James McKee Rogers
1836 – 1900
I offer up this epitaph as an ode instead,
An ode of love, affection and gratitude
To Whittier, my true home away from my one true home.
I dedicate this plain and humble song
To finding this paradise in the mustard fields
To finding peace and serenity in these kindly hills here,
Hills shaded by a thousand trees
In truth, trees planted for purposes unstated and unspoken,
Trees used for hiding the human follies and frolics
Of my brothers and sisters in the faith
Acts of hidden intimacies not seen by the eyes of the Quaker elders.
My friends, you cannot imagine the beauty of the sunrise
Here in my beloved Whittier
The erect beauty of one particular sunrise
On a summer’s morning in 1889.
I remember Hattie and me riding double in the heights
Scanning the far-away Pacific blue
Scanning the infinite translucence of a million heartbeats.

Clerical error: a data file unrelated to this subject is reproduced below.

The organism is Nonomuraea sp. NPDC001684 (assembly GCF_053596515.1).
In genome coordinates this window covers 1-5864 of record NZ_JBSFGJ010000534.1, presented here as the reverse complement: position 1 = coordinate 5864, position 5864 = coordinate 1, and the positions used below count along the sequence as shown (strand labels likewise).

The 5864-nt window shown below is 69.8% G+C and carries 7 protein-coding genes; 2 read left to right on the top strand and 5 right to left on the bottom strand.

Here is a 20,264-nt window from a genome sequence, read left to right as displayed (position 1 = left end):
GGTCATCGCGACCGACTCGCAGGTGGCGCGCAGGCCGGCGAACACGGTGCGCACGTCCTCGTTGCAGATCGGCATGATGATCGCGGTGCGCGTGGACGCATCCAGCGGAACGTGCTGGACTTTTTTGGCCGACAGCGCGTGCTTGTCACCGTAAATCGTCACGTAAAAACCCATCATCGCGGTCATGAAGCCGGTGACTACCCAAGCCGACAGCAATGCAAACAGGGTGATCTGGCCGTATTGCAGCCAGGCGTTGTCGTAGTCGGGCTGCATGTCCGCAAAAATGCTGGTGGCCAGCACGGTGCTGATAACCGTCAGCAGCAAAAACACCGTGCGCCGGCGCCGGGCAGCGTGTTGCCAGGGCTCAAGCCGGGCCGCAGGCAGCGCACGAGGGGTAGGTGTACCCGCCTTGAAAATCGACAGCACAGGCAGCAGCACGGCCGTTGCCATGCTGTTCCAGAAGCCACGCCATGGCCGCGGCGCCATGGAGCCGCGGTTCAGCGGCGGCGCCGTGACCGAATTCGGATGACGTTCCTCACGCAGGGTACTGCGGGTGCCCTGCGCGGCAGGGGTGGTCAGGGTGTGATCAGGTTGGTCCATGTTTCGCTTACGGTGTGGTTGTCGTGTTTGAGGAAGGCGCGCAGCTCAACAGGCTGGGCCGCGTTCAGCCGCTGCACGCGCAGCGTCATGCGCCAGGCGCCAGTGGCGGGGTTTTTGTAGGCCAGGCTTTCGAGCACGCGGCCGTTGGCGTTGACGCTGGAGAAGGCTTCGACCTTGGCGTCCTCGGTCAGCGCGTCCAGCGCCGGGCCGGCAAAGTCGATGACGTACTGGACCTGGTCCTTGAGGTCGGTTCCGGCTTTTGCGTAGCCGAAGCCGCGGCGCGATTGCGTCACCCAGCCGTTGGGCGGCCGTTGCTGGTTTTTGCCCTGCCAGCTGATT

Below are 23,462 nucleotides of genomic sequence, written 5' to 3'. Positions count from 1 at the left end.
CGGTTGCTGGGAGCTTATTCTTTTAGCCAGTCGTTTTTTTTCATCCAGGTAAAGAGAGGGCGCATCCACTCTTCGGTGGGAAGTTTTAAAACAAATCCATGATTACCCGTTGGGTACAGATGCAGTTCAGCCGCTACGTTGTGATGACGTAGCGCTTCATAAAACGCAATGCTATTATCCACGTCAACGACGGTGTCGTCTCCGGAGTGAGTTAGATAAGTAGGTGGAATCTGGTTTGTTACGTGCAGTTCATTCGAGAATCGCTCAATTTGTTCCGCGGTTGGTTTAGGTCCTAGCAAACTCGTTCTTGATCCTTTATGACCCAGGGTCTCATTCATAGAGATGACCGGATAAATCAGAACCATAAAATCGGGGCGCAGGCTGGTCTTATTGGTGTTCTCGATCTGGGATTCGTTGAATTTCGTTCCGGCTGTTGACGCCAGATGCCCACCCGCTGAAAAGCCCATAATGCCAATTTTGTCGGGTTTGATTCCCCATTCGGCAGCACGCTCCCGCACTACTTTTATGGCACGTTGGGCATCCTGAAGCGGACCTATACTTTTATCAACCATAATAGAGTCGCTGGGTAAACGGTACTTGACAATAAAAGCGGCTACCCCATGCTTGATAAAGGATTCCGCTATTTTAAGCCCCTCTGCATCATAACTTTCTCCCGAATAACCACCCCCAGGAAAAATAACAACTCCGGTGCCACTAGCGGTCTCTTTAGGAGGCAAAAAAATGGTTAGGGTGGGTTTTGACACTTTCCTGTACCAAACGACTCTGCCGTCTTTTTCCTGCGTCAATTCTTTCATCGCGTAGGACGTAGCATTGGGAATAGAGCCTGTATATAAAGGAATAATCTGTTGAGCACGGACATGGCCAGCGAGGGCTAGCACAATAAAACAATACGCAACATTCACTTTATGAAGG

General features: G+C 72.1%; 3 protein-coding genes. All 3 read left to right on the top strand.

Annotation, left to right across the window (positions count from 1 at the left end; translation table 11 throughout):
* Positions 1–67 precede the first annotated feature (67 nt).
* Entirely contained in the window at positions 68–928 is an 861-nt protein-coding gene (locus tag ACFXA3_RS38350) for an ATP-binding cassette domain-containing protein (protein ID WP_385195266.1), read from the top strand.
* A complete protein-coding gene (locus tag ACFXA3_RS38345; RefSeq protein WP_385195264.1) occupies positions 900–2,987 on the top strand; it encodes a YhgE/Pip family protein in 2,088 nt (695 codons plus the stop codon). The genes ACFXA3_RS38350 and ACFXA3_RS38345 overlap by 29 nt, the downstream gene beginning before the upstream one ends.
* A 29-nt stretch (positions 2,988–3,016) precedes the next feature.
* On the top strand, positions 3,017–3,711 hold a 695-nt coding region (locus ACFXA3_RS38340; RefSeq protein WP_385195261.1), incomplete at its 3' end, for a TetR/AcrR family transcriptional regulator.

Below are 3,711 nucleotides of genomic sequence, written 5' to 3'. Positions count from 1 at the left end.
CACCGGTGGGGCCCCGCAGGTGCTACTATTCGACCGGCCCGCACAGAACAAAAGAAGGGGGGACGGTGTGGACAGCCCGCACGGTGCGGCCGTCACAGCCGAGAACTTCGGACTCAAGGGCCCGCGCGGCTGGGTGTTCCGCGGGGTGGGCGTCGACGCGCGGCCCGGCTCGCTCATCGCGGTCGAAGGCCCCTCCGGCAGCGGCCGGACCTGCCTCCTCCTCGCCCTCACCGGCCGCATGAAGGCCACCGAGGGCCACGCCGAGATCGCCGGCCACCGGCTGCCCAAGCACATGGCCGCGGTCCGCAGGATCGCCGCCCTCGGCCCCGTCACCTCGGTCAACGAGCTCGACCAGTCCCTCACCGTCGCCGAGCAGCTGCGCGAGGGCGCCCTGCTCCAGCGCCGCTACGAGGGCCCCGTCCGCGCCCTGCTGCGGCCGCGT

Down, down the ever-spreading, ever-descending landscape.
Up there in the heights we found a special magic,
Found the crash of cymbals and the bang of a thousand drums!
Found the flight of a thousand eagles and
The stampede of a hundred wild horses!
And so my friends, and
To Whittier, I say adieu!
Adieu and goodbye to a life of repeating days and nights
Of forgotten repeating conversations
With dozens of old friends now dead and gone.
The worms of Clark Cemetery know them all
Know of the hidden intimacies not seen by the living.
They have found propitiation for the sins of mankind.